Biological Silification

horsetail silica

Silicon is not considered an essential element as its presence is not required for plants to survive; however it has a significant positive effect on plant growth and resistance to environmental stresses, and silicon deposition even increases the strength of cell walls. We have begun investigating biosilification in plants such as horsetail and rice.

The image to the right is a figure taken from Law & Exley (2011). It shows PDMPO-labelled silica deposition in horsetail. a. Rhizome; b. Basal stem, arrows (main and insert) indicate punctate deposits of silica associated with cell walls; c. Basal stem, arrow (insert) indicates silica deposition at cell plate between dividing cells; d. Basal stem, arrow (insert) indicates punctate deposits of silica associated with highly invaginated cell walls; e. Distal stem, showing (main and insert) rosette-like silica structures and heavily silicified stomata; f. Node, showing high density of silicified structures including doughnut-like pore (insert); g. Node, showing jagged appearance of silica-rich cell walls; h. Leaf, showing high densities of rosette-like silica structures; i. Leaf, demonstrating the intimate association of silica with stomata (insert); j. Spores, showing heavily silicified spores including (insert) punctate deposits of silica on the spore surfaces. Scale bars; 100 μm - d,e,f,g,h,i; 200 μm - a,b,c,j.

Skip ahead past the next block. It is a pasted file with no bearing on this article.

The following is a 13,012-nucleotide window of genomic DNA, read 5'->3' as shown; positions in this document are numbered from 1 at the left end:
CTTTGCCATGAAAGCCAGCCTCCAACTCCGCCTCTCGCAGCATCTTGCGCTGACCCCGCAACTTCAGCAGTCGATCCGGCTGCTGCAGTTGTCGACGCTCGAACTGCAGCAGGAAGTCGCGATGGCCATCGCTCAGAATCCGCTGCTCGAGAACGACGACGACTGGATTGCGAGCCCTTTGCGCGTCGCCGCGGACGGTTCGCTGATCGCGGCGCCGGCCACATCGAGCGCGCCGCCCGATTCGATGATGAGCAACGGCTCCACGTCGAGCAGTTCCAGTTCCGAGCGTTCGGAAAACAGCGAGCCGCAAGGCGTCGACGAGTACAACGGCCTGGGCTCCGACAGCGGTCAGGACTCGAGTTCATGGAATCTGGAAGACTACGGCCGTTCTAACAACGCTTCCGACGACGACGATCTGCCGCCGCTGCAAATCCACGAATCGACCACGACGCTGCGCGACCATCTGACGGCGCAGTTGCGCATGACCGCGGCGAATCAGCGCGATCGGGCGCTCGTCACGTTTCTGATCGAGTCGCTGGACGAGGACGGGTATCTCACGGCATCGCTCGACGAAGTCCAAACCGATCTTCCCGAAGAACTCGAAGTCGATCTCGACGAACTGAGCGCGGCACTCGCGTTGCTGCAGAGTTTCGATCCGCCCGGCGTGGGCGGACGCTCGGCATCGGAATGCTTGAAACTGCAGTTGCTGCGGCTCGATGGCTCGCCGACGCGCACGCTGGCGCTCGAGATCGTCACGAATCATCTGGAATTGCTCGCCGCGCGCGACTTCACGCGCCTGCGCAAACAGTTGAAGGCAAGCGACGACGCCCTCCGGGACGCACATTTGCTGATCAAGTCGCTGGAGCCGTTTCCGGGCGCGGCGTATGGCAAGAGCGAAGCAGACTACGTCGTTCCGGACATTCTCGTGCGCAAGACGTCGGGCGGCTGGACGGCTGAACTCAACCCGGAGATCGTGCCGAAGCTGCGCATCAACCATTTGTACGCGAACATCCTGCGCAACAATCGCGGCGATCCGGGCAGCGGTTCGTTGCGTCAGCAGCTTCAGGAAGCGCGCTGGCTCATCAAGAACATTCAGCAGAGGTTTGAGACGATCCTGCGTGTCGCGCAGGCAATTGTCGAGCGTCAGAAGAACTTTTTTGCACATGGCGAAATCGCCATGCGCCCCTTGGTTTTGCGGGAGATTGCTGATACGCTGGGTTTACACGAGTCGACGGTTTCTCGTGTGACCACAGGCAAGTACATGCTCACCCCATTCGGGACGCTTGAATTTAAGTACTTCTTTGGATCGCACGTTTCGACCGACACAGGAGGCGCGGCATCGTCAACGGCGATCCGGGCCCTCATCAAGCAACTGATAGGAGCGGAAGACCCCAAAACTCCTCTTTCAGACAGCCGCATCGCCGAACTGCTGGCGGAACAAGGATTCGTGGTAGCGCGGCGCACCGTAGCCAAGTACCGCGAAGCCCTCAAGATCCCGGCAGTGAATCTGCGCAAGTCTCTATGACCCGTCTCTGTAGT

Relevant Publications

  1. Exley C, Tollervey A, Gray G, Roberts S & Birchall JD (1993) Silicon, aluminium and the biological availability of phosphorus in algae. Proceedings of the Royal Society of London Series B 253, 93-99. 
  2. Exley C (1998) Silicon in life: A bioinorganic solution to bioorganic essentiality. Journal of Inorganic Biochemistry 69, 139-144. 
  3. Exley C (2009) Silicon and bone. Bone 44, 1018.
  4. Exley C (2009) Silicon in Life: Whither Biological Silicifcation? In; Biosilica in Evolution, Morphogenesis, and Nanobiotechnology (Eds. WEG Müller, MA Grachev), Progress in Molecular and Subcellular Biology, Marine Molecular Biotechnology, 47, p 173-184.
  5. Exley C (2009) Darwin, natural selection and the biological essentiality of aluminium and silicon. Trends in Biochemical Sciences 34, 589-593. 
  6. Law C and Exley C (2011) New insight into silica deposition in horsetail (Equisetum arvense). BMC Plant Biology 11, 112.